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By Steve Kelman

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'The best leaders allow themselves to be persuaded'

Shutterstock image (by Ismagilov): Businessman with arrows pointing left and right.

"When we think of great leaders, certain characteristics come to mind," writes Al Pittampalli in a post on the wonderful Harvard Business Review website.

"They 'trust their gut,' 'stay the course,' and 'prove others wrong,'" continues Pittampalli, whose new book is called Persuadable. "They aren't 'pushovers,' and they certainly don't 'flip-flop.' But this archetype is terribly outdated. Having spent three years studying many of the world's most successful leaders… I've learned one surprising thing they have in common: a willingness to be persuaded."

Do leaders who are more willing to be persuaded do better at displaying good judgment than those who aren't? It's hard to get good evidence on this question as a general proposition. But a classic study by Philip Tetlock of the University of Pennsylvania of the accuracy of expert predictions about the future -- which at least is likely to be a marker of good judgment in general -- found that those who did best were more willing to listen to new information and adjust their predictions accordingly, rather than being guided by grand theories they then applied to specific situations.

One of the biggest enemies of good judgment is something psychologists call "confirmation bias," which is the human tendency to discount new information that contradicts ideas we already hold. When new information comes in that supports our pre-existing biases, we tend to accept it gladly -- but if it doesn't, we tend to discount it.

John Maynard Keynes famously said, "When the facts change I change my mind. What do you do, sir?" The unfortunate answer is that most people challenge the facts.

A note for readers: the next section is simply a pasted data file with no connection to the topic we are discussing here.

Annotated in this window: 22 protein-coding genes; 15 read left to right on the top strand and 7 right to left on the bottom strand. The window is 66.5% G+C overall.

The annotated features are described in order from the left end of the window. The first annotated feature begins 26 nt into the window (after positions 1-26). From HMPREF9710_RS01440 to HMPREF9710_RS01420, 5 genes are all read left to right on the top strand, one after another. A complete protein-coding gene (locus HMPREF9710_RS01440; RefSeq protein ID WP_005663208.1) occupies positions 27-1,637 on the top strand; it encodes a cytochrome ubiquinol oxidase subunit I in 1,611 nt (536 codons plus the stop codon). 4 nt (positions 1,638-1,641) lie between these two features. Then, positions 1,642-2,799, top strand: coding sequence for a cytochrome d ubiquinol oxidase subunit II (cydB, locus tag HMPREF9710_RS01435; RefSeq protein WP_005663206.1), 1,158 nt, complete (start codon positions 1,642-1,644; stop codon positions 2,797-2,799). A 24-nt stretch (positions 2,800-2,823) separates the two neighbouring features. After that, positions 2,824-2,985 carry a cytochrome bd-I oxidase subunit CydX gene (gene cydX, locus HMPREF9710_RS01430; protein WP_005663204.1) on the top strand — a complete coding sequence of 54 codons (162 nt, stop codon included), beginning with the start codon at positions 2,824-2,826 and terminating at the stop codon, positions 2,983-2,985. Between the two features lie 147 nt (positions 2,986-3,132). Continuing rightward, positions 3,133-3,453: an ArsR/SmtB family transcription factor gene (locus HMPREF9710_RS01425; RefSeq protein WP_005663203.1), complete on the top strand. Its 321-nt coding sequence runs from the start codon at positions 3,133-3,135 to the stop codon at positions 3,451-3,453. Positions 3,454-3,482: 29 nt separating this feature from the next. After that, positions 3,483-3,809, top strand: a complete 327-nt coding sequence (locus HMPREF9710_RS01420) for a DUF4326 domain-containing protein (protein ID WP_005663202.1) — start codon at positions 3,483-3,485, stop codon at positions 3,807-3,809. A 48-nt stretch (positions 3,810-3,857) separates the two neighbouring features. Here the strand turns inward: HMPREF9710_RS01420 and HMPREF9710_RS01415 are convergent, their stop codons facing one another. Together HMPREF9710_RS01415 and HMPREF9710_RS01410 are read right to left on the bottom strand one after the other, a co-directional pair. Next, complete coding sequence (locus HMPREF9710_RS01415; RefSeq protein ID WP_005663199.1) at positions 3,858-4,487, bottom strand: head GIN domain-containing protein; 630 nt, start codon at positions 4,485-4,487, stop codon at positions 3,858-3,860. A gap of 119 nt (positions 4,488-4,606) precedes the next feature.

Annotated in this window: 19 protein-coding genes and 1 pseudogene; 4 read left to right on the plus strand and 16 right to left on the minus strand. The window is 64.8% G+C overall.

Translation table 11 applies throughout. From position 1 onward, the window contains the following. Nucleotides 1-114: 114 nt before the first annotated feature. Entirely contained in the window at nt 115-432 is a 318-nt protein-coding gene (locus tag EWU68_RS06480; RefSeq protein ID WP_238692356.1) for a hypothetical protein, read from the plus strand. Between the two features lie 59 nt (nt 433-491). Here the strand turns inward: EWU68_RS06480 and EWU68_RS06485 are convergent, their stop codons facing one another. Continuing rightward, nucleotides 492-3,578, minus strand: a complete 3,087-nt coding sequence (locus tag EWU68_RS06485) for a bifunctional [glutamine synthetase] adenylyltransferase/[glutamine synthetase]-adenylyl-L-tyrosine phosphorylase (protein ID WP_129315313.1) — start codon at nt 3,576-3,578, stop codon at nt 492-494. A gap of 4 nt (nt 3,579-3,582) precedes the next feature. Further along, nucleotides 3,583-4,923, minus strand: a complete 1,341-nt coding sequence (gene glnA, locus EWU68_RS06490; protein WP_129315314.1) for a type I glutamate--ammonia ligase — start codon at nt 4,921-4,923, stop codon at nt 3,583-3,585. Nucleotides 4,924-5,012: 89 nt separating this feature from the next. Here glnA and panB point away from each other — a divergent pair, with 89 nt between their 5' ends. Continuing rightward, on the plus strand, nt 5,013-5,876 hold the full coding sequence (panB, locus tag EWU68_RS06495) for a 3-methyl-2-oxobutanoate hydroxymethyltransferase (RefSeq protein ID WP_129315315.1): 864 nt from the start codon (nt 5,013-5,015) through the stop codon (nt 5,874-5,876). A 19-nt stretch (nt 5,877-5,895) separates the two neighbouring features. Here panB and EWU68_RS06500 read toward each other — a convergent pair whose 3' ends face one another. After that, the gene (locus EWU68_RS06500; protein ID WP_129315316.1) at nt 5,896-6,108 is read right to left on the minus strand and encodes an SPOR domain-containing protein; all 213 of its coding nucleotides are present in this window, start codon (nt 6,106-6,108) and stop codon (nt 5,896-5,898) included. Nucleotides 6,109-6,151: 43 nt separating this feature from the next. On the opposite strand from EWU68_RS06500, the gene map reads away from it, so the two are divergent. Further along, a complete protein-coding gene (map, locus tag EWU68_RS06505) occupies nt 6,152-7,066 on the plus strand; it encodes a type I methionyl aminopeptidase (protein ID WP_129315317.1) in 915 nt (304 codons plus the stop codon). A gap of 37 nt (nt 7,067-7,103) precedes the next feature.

In one depressing laboratory study, when subjects who were pro- and anti-capital punishment each read two studies, one that supported and one that opposed capital punishment, they did not react by seeing there were two sides to the story and hence becoming more moderate in their views. In fact, the opposite occurred: reading the two studies made the supporters and opponents both stronger in their original beliefs! The reason is that the advocate of each position readily accepted the study supporting their prior belief, while poking holes in the one that didn't.

And while confirmation bias is a general human tendency, it may be even stronger among leaders, who are likely to have higher confidence in their own views.

Pittampalli suggests several ways to open your mind up to being persuaded. One is to recall what he refers to as "moments of opacity," when you can't see a situation clearly, or when something you were so sure was right turned out to be wrong. Persuadable leaders are more conscious of moments of opacity. "Whenever they're feeling a little too confident or certain, they remind themselves about past moments of opacity," Pittampalli writes, "which motivates them to seek outside counsel and consider other points of view even when they don't feel naturally inclined to do so do so."

Second, Pittampalli notes that "there is no better way to edge closer to the truth than to argue with people who disagree with you. But usually, when we engage in this way, we focus on defending our positions." He suggests that instead, we should imagine a dial representing how confident we are in the opinion we are arguing for, and be willing to adjust the dial in the direction of less confidence when we hear a good argument.

His third suggestion is to be willing to "kill your darlings."

"Once you've opened the door to feedback and debate, you may find that the evidence is piling up against your previously held view," Pittampalli writes. "The next step is to actually be willing to change your mind. That can be difficult when it comes to beliefs to which we've become attached. … The quicker you recognize and acknowledge that an idea (even a beloved one) is unworkable, the quicker you can move on to the right course of action."

Unfortunately, these suggestions all fall into the category, "Easy to say, hard to do." They go against the ways our minds tend naturally to function. But that also means the rewards are likely to be all the greater for those who are able to focus, and work to overcome limitations to which we are all prone.

Posted by Steve Kelman on Mar 14, 2016 at 3:09 PM


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Reader comments

Tue, Mar 15, 2016 Dave

Nice column Steve. You're right, easier to say than to do. Dave

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